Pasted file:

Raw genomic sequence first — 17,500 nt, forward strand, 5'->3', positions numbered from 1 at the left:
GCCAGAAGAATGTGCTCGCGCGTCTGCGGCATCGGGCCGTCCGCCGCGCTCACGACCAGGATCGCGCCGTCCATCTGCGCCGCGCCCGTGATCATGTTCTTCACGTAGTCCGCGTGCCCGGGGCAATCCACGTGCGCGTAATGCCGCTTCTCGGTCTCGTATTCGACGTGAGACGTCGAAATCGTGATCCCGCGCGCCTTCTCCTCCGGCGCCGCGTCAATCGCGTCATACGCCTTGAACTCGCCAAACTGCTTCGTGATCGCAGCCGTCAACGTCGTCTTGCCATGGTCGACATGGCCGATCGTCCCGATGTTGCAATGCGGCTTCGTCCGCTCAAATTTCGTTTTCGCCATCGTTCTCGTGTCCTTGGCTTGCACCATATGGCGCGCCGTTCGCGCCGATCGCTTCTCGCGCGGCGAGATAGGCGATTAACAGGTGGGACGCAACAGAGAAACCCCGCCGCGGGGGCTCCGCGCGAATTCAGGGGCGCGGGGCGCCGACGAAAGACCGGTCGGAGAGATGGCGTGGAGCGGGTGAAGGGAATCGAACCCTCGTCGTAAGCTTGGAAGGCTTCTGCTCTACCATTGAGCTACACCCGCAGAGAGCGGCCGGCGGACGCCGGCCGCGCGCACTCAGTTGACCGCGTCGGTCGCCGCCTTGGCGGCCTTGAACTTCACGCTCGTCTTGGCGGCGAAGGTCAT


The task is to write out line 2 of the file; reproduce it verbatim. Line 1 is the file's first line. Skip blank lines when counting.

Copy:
GCCAGAAGAATGTGCTCGCGCGTCTGCGGCATCGGGCCGTCCGCCGCGCTCACGACCAGGATCGCGCCGTCCATCTGCGCCGCGCCCGTGATCATGTTCTTCACGTAGTCCGCGTGCCCGGGGCAATCCACGTGCGCGTAATGCCGCTTCTCGGTCTCGTATTCGACGTGAGACGTCGAAATCGTGATCCCGCGCGCCTTCTCCTCCGGCGCCGCGTCAATCGCGTCATACGCCTTGAACTCGCCAAACTGCTTCGTGATCGCAGCCGTCAACGTCGTCTTGCCATGGTCGACATGGCCGATCGTCCCGATGTTGCAATGCGGCTTCGTCCGCTCAAATTTCGTTTTCGCCATCGTTCTCGTGTCCTTGGCTTGCACCATATGGCGCGCCGTTCGCGCCGATCGCTTCTCGCGCGGCGAGATAGGCGATTAACAGGTGGGACGCAACAGAGAAACCCCGCCGCGGGGGCTCCGCGCGAATTCAGGGGCGCGGGGCGCCGACGAAAGACCGGTCGGAGAGATGGCGTGGAGCGGGTGAAGGGAATCGAACCCTCGTCGTAAGCTTGGAAGGCTTCTGCTCTACCATTGAGCTACACCCGCAGAGAGCGGCCGGCGGACGCCGGCCGCGCGCACTCAGTTGACCGCGTCGGTCGCCGCCTTGGCGGCCTTGAACTTCACGCTCGTCTTGGCGGCGAAGGTCAT